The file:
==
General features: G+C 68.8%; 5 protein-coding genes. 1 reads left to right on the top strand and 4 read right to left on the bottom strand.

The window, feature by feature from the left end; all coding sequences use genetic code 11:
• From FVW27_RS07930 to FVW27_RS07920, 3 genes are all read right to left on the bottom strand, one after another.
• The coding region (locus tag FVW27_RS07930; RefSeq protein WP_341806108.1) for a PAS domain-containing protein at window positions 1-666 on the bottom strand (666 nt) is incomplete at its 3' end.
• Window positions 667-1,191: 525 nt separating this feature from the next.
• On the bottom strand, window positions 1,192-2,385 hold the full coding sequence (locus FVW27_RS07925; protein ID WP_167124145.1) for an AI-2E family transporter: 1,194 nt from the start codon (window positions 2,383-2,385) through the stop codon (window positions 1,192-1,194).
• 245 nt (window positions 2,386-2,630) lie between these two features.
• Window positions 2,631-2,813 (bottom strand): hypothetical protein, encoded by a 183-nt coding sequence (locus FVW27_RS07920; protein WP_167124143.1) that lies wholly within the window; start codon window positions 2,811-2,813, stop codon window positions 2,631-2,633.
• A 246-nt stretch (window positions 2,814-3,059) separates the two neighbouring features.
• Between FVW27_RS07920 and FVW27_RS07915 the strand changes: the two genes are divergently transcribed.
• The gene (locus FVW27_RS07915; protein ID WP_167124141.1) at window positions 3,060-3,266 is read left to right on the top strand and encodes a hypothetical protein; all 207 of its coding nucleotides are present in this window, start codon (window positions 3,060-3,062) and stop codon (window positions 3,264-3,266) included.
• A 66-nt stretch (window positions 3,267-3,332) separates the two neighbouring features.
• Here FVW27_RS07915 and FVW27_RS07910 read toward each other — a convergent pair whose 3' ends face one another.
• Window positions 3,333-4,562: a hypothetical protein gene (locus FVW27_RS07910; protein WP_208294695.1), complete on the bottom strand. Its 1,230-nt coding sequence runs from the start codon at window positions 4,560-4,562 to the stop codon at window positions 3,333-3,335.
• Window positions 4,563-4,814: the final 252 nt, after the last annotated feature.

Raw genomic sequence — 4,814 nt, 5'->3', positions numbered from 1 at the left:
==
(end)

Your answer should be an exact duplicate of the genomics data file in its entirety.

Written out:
General features: G+C 68.8%; 5 protein-coding genes. 1 reads left to right on the top strand and 4 read right to left on the bottom strand.

The window, feature by feature from the left end; all coding sequences use genetic code 11:
• From FVW27_RS07930 to FVW27_RS07920, 3 genes are all read right to left on the bottom strand, one after another.
• The coding region (locus tag FVW27_RS07930; RefSeq protein WP_341806108.1) for a PAS domain-containing protein at window positions 1-666 on the bottom strand (666 nt) is incomplete at its 3' end.
• Window positions 667-1,191: 525 nt separating this feature from the next.
• On the bottom strand, window positions 1,192-2,385 hold the full coding sequence (locus FVW27_RS07925; protein ID WP_167124145.1) for an AI-2E family transporter: 1,194 nt from the start codon (window positions 2,383-2,385) through the stop codon (window positions 1,192-1,194).
• 245 nt (window positions 2,386-2,630) lie between these two features.
• Window positions 2,631-2,813 (bottom strand): hypothetical protein, encoded by a 183-nt coding sequence (locus FVW27_RS07920; protein WP_167124143.1) that lies wholly within the window; start codon window positions 2,811-2,813, stop codon window positions 2,631-2,633.
• A 246-nt stretch (window positions 2,814-3,059) separates the two neighbouring features.
• Between FVW27_RS07920 and FVW27_RS07915 the strand changes: the two genes are divergently transcribed.
• The gene (locus FVW27_RS07915; protein ID WP_167124141.1) at window positions 3,060-3,266 is read left to right on the top strand and encodes a hypothetical protein; all 207 of its coding nucleotides are present in this window, start codon (window positions 3,060-3,062) and stop codon (window positions 3,264-3,266) included.
• A 66-nt stretch (window positions 3,267-3,332) separates the two neighbouring features.
• Here FVW27_RS07915 and FVW27_RS07910 read toward each other — a convergent pair whose 3' ends face one another.
• Window positions 3,333-4,562: a hypothetical protein gene (locus FVW27_RS07910; protein WP_208294695.1), complete on the bottom strand. Its 1,230-nt coding sequence runs from the start codon at window positions 4,560-4,562 to the stop codon at window positions 3,333-3,335.
• Window positions 4,563-4,814: the final 252 nt, after the last annotated feature.

Raw genomic sequence — 4,814 nt, 5'->3', positions numbered from 1 at the left: